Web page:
IN RE: Anthony F. WISE

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Supreme Court, Appellate Division, Third Department, New York.

IN RE: Anthony F. WISE, Appellant, v. New York STATE DIVISION OF PAROLE, Respondent.

Decided: August 07, 2008

Before:  SPAIN, J.P., CARPINELLO, MALONE JR., KAVANAGH and STEIN, JJ. Anthony F. Wise, Warwick, appellant pro se. Andrew M. Cuomo, Attorney General, Albany (Julie S. Mereson of counsel), for respondent.

Appeal from a judgment of the Supreme Court (Feldstein, J.), entered January 4, 2008 in Franklin County, which dismissed petitioner's application, in a proceeding pursuant to CPLR article 78, to review a determination of the Board of Parole denying petitioner's request for parole release.

In 1978, petitioner was convicted of two counts of murder in the second degree, robbery in the first degree and burglary in the first degree after he and two companions ransacked the home of three elderly women and assaulted them, resulting in the death of one of the women.   He was thereafter sentenced to an aggregate term of 25 years to life in prison.   In December 2006, he made his third appearance before the Board of Parole requesting parole release.   The Board denied his request and directed him to reappear in December 2008.   Petitioner appealed, but commenced this CPLR article 78 proceeding when a timely determination was not made on his administrative appeal.   Following joinder of issue, Supreme Court dismissed the petition and this appeal ensued.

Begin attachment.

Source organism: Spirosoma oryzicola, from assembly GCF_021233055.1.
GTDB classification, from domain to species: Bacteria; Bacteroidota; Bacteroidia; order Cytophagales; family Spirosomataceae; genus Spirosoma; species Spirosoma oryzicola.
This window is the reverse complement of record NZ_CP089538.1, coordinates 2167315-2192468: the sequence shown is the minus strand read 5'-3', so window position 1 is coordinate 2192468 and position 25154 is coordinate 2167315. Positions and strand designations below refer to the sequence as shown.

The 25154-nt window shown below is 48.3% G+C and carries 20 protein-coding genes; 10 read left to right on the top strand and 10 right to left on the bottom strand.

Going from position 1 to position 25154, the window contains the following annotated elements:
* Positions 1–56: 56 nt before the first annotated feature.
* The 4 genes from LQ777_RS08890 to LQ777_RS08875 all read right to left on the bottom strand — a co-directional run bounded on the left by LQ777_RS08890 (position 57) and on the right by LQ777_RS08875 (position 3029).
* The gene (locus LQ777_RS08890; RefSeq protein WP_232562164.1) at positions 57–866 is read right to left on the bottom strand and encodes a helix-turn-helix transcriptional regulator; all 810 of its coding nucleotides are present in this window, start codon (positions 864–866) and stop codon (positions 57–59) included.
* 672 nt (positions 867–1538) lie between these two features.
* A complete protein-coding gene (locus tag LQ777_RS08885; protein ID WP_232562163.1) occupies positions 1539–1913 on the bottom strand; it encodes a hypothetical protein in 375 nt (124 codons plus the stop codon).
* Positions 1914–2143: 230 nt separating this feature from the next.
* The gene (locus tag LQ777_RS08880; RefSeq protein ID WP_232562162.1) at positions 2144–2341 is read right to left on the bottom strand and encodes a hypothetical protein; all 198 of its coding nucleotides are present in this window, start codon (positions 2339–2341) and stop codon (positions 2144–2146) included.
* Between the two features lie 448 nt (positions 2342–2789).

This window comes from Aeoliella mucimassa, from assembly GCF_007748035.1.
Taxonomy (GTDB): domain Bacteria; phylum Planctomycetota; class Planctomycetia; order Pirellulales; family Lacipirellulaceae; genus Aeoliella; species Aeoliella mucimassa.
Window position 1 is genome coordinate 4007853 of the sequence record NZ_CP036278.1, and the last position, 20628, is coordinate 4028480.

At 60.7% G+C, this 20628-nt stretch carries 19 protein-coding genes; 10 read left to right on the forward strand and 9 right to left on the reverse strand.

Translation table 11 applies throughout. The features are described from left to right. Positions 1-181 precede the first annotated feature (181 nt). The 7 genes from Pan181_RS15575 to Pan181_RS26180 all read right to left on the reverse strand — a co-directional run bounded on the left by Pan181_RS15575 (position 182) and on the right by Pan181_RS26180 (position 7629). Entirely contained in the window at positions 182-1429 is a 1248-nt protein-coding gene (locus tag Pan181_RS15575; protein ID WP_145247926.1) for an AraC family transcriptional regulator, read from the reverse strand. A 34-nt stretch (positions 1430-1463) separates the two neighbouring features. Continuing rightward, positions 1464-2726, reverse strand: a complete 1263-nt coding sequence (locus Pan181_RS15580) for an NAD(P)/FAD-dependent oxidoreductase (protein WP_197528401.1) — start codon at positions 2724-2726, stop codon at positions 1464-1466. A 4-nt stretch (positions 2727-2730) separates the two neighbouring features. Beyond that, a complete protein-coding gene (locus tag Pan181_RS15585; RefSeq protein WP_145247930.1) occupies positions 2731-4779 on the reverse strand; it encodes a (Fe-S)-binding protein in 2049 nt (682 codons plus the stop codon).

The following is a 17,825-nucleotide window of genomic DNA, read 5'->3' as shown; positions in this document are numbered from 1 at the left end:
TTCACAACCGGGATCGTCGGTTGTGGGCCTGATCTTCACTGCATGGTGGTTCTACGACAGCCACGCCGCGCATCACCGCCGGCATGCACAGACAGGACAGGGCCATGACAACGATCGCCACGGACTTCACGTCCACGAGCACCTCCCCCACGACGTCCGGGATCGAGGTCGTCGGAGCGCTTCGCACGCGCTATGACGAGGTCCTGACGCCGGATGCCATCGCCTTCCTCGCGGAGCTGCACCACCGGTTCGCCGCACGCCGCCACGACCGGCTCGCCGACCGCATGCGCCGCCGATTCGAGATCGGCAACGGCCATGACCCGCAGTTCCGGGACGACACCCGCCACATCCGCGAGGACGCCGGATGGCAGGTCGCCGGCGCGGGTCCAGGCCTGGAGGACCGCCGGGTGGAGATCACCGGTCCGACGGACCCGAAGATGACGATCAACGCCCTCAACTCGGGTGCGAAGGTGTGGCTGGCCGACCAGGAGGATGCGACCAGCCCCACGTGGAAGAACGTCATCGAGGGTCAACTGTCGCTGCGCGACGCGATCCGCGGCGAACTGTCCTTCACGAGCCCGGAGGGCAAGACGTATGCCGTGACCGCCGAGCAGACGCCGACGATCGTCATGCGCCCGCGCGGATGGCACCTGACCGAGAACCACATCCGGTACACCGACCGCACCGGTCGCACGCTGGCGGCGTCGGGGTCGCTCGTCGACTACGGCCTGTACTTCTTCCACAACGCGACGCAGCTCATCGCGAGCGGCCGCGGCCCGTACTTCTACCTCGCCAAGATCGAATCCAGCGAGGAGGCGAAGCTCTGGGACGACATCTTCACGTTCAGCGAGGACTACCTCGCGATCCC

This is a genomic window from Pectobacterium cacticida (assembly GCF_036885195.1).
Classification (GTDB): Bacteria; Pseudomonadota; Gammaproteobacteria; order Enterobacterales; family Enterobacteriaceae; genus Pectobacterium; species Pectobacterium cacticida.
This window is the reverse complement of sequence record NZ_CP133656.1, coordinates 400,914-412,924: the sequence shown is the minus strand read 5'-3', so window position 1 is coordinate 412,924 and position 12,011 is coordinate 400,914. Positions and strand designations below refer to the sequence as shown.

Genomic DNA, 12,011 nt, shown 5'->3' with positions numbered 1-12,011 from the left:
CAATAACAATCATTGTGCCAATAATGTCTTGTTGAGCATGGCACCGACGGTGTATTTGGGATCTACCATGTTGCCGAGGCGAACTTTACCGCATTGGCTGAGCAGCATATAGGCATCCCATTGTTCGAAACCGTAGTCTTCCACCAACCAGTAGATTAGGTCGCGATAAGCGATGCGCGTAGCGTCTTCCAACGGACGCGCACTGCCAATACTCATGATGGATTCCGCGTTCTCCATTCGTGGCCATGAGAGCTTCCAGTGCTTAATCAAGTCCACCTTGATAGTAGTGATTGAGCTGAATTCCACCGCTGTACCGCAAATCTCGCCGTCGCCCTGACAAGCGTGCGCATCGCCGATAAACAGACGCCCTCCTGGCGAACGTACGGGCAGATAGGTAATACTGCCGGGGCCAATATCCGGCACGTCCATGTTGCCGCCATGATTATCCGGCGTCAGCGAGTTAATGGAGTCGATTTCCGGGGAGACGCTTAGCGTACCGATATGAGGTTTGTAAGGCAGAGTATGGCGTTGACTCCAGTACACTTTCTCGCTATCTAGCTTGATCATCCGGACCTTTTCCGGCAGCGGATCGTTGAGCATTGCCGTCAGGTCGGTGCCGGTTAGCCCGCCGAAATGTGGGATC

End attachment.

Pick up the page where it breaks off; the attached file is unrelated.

It is well settled that parole release decisions are discretionary and will not be disturbed if they comply with the statutory requirements set forth in Executive Law § 259-i (see Matter of Turner v. Dennison, 24 A.D.3d 1074, 1074, 807 N.Y.S.2d 424 [2005];  Matter of DeLagarde v. New York State Div. of Parole, 23 A.D.3d 876, 876, 803 N.Y.S.2d 820 [2005] ).   The record here discloses that the Board considered the appropriate statutory factors including not only the serious nature of the crimes, but also petitioner's criminal history, prison disciplinary record, program accomplishments and postrelease plans (see Matter of Marsh v. New York State Div. of Parole, 31 A.D.3d 898, 818 N.Y.S.2d 356 [2006];  Matter of Turner v. Dennison, 24 A.D.3d at 1074-1075, 807 N.Y.S.2d 424).   Although the Board placed great emphasis on the violent nature of the crimes and petitioner's criminal history, it was not required to discuss or give equal weight to each statutory factor (see Matter of Giles v. Dennison, 31 A.D.3d 920, 920-921, 818 N.Y.S.2d 353 [2006] ).   Inasmuch as we do not find that the Board's decision evinces “ ‘irrationality bordering on impropriety’ ” (Matter of Silmon v. Travis, 95 N.Y.2d 470, 476, 718 N.Y.S.2d 704, 741 N.E.2d 501 [2000], quoting Matter of Russo v. New York State Bd. of Parole, 50 N.Y.2d 69, 77, 427 N.Y.S.2d 982, 405 N.E.2d 225 [1980] ), we decline to disturb it.   We have considered petitioner's remaining contentions and find them to be unavailing.

ORDERED that the judgment is affirmed, without costs.

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